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REFERENCE LINKING PLATFORM OF KOREA S&T JOURNALS
> Journal Vol & Issue
Sleep Medicine and Psychophysiology
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Journal DOI :
KOREAN ACADEMY OF SLEEP MEDICINE
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Volume & Issues
Volume 4, Issue 2 - Dec 1997
Volume 4, Issue 1 - Jun 1997
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Influence of Sleep-Related Breathing Disorders on Changes of Cardiovascular Function
Moon, Hwa-Sik ;
Sleep Medicine and Psychophysiology, volume 4, issue 2, 1997, Pages 129~139
The data collected to date indicate that sleep-related breathing disorders, including sleep-disordered breathing(sleep apnea) and underlying respiratory system diseases, are one of the important risk factors for cardiovascular dysfunction. Sleep-disordered breathing(sleep apnea) is now recognized as one of the leading causes of systemic hypertension, cardiac arrhythmias, coronary heart disease, pulmonary hypertension, right heart failure, and stroke. Sleep may exert a profound effect on breathing in patients with underlying respiratory system disease including bronchopumonary diseases, chest wall abnormalities, central alveolar hypoventilation syndromes or respiratory neuromuscular disorders. Chronic hypoxia and hypercapnia in these patients may accelerate the development of long term cardiovascular complications such as cardiac arrhythmias, pulmonary hypertension, and right heart failure(cor pulmonale). Several recent studies reported that sleep-related breathing disorders are associated with long-term cardiovascular morbidity and mortality. Careful assessment of respiratory and cardiovascular function in these patients is critical. Aggressive and highly effective treatment of sleep-related breathing disorders using tracheostomy, mechanical ventilation, nasal continuous positive airway pressure therapy(nCPAP), intercurrent oxygen therapy or other interventions can reduce the prevalence of cardiovascular dysfunction and the long-term mortality.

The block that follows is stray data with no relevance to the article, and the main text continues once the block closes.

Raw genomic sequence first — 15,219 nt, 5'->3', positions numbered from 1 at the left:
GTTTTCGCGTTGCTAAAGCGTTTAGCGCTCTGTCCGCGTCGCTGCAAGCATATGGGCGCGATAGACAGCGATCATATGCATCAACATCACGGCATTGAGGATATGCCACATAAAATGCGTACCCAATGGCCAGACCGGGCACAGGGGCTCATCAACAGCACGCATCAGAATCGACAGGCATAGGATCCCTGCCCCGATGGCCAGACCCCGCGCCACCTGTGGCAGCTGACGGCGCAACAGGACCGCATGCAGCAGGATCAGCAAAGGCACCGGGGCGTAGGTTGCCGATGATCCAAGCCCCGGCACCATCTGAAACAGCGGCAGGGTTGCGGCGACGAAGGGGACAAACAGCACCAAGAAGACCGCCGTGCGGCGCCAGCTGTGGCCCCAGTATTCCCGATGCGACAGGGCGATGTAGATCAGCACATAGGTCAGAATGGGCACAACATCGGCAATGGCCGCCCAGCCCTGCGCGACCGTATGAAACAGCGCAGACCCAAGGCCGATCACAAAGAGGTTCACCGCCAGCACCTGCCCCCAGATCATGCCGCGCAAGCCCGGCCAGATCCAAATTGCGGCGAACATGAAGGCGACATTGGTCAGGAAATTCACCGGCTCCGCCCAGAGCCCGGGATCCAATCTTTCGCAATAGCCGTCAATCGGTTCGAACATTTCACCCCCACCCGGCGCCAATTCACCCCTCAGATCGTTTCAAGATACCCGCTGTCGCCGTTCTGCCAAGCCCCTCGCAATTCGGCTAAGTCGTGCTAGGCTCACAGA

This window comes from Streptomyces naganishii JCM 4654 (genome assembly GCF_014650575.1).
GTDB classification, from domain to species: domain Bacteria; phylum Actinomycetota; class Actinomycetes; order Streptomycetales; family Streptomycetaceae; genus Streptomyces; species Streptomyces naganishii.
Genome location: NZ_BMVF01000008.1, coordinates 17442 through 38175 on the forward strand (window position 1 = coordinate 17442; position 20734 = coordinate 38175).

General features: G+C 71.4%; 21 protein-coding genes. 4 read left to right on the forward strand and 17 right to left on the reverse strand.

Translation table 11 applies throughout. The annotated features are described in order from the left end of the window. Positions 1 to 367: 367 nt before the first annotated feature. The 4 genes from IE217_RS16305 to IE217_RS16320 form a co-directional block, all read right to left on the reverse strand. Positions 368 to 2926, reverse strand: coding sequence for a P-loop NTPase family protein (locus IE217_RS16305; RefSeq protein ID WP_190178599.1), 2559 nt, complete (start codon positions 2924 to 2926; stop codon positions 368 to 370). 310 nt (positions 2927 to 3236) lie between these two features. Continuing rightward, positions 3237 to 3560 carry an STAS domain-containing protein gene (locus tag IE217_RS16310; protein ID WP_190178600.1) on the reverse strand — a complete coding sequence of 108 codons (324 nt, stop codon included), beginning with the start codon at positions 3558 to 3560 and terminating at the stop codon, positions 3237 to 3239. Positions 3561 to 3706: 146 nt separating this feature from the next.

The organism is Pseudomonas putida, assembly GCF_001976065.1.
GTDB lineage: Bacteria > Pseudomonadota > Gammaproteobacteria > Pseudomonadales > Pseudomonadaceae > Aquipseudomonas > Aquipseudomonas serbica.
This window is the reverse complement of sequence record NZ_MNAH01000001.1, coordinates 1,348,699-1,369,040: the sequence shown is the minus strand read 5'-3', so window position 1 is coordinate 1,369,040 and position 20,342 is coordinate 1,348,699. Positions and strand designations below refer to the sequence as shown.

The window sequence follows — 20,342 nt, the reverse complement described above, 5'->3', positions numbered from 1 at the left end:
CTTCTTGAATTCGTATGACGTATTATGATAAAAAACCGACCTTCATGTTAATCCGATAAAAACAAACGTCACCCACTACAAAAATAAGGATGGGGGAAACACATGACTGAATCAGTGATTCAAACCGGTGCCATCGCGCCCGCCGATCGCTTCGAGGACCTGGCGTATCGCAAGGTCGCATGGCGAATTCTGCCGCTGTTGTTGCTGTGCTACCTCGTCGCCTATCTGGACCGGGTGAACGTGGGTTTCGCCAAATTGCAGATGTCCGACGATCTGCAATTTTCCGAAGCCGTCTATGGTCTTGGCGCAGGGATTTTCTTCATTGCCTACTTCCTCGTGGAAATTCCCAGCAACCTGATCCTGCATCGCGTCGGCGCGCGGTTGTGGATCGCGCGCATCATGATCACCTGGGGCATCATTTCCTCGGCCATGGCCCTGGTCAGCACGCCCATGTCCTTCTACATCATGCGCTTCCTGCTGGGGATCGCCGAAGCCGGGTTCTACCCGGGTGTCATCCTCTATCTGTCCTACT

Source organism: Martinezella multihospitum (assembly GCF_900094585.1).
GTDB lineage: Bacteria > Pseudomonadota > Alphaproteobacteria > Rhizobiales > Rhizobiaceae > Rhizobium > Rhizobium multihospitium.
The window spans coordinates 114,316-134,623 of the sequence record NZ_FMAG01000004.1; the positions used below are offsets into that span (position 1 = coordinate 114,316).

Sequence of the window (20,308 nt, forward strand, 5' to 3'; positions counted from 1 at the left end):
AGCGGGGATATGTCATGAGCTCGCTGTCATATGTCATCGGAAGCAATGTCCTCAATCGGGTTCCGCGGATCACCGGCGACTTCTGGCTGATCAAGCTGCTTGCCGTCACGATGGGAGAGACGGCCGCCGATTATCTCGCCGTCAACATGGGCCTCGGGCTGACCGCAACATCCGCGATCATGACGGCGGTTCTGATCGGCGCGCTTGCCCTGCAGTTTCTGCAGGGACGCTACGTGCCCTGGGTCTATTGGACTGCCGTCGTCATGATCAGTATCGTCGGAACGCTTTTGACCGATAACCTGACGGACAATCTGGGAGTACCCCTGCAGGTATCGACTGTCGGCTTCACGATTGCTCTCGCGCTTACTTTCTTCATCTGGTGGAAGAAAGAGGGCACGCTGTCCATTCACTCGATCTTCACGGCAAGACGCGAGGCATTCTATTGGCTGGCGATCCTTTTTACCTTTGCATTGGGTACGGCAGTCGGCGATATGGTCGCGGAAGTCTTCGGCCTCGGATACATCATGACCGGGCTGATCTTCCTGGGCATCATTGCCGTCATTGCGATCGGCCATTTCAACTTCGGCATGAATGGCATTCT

Neuropsychiatric Dysfunction in Sleep-Related Breathing Disorders
Yoon, In-Young ;
Sleep Medicine and Psychophysiology, volume 4, issue 2, 1997, Pages 140~146
Sleep-related breathing disorders, especially sleep apnea syndrome are complicated by neuropsychiatric dysfunction such as excessive daytime sleepiness, cognitive dysfunction, and depression. As the determinants of daytime sleepiness, sleep fragmentation is more influential than nocturnal hypoxia. Daytime sleepiness can be improved by continuous positive airway pressure (CPAP) or surgery in up to 95% of the treated subjects. Both sleepiness and nocturnal hypoxia would cause cognitive dysfunction. While impairments in attention and verbal memory are more related with sleepiness and prominent in mild to moderate sleep apnea syndrome (SAS), impairments in general intellectual function and executive function are more related with nocturnal hypoxia and prominent in severe SAS. Several cognitive deficits related with nocturnal hypoxia may be irreversible despite CPAP or surgical treatments. So, early detection and early appropriate treatment of SAS would prevent sleepiness and cognitive deterioration.
Sleep-Wake Cycles in Man
Kim, Leen ;
Sleep Medicine and Psychophysiology, volume 4, issue 2, 1997, Pages 147~155